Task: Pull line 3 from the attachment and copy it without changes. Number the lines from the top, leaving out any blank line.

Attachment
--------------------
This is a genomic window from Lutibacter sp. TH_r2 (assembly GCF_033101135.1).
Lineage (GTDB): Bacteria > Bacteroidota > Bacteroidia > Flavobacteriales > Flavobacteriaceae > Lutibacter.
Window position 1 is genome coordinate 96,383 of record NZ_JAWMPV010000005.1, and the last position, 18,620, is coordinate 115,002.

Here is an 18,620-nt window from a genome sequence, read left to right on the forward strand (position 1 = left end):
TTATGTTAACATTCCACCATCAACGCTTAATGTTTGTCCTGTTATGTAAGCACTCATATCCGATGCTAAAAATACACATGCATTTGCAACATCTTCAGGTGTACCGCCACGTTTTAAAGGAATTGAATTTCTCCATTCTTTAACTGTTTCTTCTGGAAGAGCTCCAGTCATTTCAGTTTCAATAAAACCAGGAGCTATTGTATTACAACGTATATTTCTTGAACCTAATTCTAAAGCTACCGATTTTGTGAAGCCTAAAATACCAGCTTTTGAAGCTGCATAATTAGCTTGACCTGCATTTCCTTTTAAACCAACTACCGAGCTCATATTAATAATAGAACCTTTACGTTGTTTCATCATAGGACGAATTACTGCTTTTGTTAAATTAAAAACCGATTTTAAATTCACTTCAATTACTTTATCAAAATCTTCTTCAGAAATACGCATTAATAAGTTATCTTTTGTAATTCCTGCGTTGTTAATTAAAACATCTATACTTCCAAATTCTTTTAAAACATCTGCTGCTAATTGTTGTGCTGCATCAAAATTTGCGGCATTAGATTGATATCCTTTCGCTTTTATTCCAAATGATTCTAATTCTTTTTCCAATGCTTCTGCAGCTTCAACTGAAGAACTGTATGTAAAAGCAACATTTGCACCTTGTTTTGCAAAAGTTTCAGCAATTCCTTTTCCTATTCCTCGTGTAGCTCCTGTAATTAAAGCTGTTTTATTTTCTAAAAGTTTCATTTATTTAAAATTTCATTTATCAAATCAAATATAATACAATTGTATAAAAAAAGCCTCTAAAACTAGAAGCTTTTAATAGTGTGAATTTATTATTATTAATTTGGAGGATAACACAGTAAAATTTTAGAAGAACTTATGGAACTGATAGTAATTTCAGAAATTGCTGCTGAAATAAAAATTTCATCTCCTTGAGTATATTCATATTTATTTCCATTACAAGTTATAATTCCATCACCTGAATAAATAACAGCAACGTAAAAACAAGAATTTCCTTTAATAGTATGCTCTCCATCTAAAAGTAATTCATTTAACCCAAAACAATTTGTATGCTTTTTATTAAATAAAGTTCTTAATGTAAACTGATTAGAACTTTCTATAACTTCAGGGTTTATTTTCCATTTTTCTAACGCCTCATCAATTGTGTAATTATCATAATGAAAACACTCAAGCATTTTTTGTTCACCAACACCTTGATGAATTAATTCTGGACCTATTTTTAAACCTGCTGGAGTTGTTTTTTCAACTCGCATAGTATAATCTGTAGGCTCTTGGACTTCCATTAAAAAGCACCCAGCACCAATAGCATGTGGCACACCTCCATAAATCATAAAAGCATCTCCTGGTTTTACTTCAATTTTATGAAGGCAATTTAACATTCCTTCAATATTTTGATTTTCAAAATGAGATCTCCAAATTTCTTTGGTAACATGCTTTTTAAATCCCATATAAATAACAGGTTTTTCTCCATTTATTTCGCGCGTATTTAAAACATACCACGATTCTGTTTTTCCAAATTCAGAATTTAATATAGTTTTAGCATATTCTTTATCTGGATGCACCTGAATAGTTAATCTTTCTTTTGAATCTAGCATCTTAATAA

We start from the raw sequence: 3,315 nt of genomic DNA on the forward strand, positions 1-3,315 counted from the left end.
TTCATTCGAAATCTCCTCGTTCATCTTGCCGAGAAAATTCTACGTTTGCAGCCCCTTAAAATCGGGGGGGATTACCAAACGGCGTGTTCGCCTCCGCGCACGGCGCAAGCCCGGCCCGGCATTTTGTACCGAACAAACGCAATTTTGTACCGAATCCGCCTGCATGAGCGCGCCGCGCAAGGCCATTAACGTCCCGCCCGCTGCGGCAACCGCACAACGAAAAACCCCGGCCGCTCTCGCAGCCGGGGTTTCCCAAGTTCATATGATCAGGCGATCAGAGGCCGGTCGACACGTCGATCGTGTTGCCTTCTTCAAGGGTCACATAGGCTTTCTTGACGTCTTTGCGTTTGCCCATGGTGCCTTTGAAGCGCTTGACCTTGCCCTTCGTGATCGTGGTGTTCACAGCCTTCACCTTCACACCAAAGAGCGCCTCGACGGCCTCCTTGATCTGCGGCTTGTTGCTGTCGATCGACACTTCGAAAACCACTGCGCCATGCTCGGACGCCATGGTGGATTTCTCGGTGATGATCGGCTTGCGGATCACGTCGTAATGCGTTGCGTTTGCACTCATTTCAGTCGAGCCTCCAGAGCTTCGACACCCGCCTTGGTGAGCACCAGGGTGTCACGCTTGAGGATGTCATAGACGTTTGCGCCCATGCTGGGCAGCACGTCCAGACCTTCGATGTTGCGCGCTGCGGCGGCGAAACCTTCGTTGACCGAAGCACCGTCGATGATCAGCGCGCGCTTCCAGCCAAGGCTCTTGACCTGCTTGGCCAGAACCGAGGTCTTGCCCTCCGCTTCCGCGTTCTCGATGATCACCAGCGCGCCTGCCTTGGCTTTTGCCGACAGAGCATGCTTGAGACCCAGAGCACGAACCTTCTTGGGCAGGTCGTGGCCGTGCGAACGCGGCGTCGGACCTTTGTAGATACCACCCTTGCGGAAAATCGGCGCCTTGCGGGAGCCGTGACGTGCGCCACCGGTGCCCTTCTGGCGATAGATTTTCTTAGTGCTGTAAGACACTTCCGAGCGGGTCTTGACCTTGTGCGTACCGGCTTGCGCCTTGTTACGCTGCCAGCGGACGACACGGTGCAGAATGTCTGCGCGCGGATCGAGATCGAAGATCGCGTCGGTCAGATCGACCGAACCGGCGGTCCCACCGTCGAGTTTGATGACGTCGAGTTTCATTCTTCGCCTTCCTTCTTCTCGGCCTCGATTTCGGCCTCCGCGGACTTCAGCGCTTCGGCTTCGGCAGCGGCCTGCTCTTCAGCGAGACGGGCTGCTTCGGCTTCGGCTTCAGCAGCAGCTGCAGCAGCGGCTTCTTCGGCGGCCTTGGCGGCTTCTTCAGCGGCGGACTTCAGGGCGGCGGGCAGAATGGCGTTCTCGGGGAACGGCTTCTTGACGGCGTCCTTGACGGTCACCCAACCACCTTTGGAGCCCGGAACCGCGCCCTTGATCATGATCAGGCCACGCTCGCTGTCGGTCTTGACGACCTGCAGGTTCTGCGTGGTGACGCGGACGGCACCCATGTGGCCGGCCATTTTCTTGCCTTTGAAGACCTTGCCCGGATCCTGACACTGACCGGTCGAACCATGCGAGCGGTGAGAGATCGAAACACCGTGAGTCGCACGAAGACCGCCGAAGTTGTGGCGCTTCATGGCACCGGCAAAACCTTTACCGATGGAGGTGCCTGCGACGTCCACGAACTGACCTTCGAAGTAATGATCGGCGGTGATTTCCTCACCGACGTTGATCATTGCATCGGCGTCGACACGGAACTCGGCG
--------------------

Window position 1 is genome coordinate 96,383 of record NZ_JAWMPV010000005.1, and the last position, 18,620, is coordinate 115,002.